Prices of corn in Syria’s Raqqa remain unstable despite price determination by Kurdish-led NES

Farmers unloading maize from the trailer to transport to the grain drying center in Raqqa - November 2020 (Hawar News Agency)

Farmers unloading maize from the trailer to transport to the grain drying center in Raqqa - November 2020 (Hawar News Agency)

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Raqqa – Hussam al-Omar

Muhammad al-Ali drove his truck loaded with his harvested corn crop to the maize drying center in the northern outskirts of the city of Raqqa to supply what his land produced after a season of high costs. 

Al-Ali, a 50-year-old farmer from Hazima village in the northern countryside of Raqqa, paid the costs of seeds, fertilizers, and living wages to workers. Luckily, he got a “good” crop this year. 

Al-Ali believes that utilizing “the corn drying center” is good for farmers. It alleviates the farmers’ burdens of using the traditional drying corn method (Leaving the corn in the open air to dry) and keeps them “somewhat” shielded from merchants’ monopolistic exploitation. 

Factors influencing the prices of corn

The Kurdish-led Autonomous Administration of North and East Syria (NES) set a price of one kilogram of corn at 425 Syrian Pounds (SYP-0.14 USD). The NES allowed the farmers to charge different prices according to the grain’s purity and moisture content. The moisture content for corn may sometimes reach 35 percent, an administrative officer in the “maize drying center” said. (The administrative officer spoke on anonymity condition because he does not have permission to talk with Enab Baladi).

Abd al-Rahman al-Alou is a 40-year- old farmer. He grows maize in the western countryside of Raqqa. In an interview with Enab Baladi, he talked about maize cultivation, pointing out that cultivating one dunum of maize cost 170,000 SYP (59.5 USD) during the current season, including the combined costs associated with seeds, fertilizer, and irrigation. The corn crop ranges between 600 and 900 kilograms per dunum. 

Regarding the corn supplying method, al-Alou said that corn is provided either to merchants or to “the maize drying center” of the Agriculture and Irrigation Committee of Raqqa’s Civil Council. He indicated that “the volatile” price, which ends at 425 SYP (0.1 USD) and is affected by the crop’s quality, is a burden on farmers. 

The maize drying center is one of the crop distribution depots, and it has all types of automatic crop drying machines. This center had been out of service for seven years during the war. It was then rehabilitated to receive the farmers’ crops, store them, or supply them to the corn oil plants in al-Hasakah and Qamishli. 

The maize drying center buys the maize crops from farmers at a price subject to assessing the crop’s quality. Traders insist on purchasing the dried corn kernels for 400 SYP (0.24) per kilogram. 

Workers at the maize drying center examine the maize delivered by the farmer by determining the corn’s moisture level. The price is subsequently set by the Agricultural Development Company of the Raqqa Civil Council, which determines the value of the farmers’ crops.

The administrative officer indicated that the maize drying center, which receives 650 tons of corn per day, makes corn’s drying process easier for farmers. Farmers used to spread the corn on the roads and in public squares to dry it primitively in the sun.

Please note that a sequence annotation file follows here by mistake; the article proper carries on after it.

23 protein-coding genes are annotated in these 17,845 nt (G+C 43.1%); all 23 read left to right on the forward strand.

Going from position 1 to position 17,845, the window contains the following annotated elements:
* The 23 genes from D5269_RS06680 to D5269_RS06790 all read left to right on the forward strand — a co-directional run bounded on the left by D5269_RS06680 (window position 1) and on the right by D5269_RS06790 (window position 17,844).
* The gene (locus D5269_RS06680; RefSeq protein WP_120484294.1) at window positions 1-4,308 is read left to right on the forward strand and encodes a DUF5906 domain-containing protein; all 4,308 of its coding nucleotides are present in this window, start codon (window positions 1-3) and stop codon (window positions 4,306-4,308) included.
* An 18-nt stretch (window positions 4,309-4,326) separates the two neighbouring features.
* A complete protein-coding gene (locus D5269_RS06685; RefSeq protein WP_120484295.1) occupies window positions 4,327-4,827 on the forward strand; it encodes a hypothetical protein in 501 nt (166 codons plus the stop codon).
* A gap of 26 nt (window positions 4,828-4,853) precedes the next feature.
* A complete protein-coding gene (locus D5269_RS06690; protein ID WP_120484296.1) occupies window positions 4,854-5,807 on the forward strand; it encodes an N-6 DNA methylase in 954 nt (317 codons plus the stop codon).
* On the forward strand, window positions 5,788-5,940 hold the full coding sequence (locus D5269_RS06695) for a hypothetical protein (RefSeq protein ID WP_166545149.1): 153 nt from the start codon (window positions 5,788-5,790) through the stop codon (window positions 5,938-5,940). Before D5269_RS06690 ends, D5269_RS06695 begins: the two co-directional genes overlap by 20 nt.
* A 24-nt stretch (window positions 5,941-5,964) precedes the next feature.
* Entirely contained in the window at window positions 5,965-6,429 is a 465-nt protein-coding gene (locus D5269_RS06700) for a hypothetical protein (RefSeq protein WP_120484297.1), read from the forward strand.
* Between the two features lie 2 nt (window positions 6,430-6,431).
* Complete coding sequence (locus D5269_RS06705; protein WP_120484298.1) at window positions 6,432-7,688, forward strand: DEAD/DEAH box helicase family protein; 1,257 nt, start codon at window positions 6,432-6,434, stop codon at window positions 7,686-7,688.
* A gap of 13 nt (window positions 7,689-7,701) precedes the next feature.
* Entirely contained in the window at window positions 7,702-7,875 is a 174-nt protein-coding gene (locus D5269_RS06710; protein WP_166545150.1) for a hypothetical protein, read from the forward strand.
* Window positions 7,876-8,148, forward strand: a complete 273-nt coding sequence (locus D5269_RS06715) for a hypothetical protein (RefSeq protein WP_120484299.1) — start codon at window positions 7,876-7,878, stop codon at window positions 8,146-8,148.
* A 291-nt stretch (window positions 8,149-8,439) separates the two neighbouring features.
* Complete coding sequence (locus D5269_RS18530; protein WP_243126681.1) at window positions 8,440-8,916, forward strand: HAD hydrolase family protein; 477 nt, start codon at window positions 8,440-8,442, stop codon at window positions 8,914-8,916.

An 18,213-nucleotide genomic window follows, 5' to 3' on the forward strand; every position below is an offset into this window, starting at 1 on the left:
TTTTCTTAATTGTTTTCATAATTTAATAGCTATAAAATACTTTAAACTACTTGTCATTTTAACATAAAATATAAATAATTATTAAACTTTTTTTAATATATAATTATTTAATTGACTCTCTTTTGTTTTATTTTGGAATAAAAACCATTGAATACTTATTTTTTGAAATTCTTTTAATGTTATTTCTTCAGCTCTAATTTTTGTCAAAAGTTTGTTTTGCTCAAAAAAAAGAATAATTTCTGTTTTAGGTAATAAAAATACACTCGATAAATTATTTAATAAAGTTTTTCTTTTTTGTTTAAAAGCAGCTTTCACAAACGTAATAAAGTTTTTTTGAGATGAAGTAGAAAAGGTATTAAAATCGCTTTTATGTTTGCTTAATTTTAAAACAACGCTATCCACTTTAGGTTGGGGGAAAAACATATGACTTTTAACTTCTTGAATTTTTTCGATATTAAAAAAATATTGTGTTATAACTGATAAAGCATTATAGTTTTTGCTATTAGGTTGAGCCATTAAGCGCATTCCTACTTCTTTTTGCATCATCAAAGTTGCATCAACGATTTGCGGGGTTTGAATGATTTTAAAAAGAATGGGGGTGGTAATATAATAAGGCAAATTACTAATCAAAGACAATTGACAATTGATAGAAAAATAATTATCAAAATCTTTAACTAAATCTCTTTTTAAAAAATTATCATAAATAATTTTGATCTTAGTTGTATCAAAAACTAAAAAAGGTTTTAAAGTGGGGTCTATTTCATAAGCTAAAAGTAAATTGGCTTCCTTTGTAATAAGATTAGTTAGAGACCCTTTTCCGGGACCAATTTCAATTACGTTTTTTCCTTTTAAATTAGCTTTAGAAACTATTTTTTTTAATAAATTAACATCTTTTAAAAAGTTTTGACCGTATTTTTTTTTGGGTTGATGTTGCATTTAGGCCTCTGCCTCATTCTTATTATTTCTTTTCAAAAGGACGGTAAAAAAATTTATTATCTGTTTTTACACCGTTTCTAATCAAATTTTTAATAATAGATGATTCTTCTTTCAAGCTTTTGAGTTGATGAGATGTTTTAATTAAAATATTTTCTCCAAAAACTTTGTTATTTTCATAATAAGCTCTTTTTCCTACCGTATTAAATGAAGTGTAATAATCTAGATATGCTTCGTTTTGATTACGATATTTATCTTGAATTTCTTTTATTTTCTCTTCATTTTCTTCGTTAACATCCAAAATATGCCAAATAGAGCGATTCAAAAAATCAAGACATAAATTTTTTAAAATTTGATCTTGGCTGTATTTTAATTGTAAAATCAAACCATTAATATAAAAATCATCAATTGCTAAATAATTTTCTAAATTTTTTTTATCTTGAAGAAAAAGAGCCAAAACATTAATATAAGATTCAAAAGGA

“Exploitation” of corn’s slow delivery

Abd al-Rahman al-Alou complained about the corn price fluctuation. He said, “I have many farmer relatives. Everyone noted the variation in prices when handing their crops to the maize drying center. The price sometimes reached 350 SYP (1.2 USD) “under the pretext of corn crop’s moisture content or purity.”

The farmer added that the merchants in Raqqa do not abide by the price set by the NES. However, some farmers are forced to deal with merchants instead of dealing with the maize drying center to benefit from the express delivery services and to receive the crop’s value at the same time.

Sometimes bills issued by the maize drying center take a month. Al-Alou believes that merchants are taking advantage of the crop’s slow receipt to “manipulate the price” while refusing to buy corn unless it is dry.

Farmers supply the crop to the drying center, which then issues a “card of origin” that determines the date of receiving the corn; the process is coordinated with the “agricultural extension” units deployed in the countryside of Raqqa, according to the administrative officer. The officer confirmed the slow delivery process for corn “because the farmers do not deliver their corn crops on time.”

Enab Baladi monitored the views of some merchants of agricultural crops in the Makef market in the northern outskirts of Raqqa. The merchants denied that setting the price and requesting corn corps’ drying are an “exploitation” of the farmers. The merchant, Rajab Hindawi (aged 50 years), confirmed that these conditions “are consistent with the sharp decline in the SYP value.”

The corn crop ranks as the third most important agricultural crop in Raqqa, following wheat and cotton. The corn crop is used as poultry feed and is used in making pastries and different types of bread, as well as vegetable oil.

Corn is one of the short-season crops widely cultivated on irrigated lands. The period of cultivation ranges between three and four months, and its quality varies with the different types of agricultural soil. Raqqa lacks accurate statistics over the past period about the cultivated areas or even the amount of production.

 

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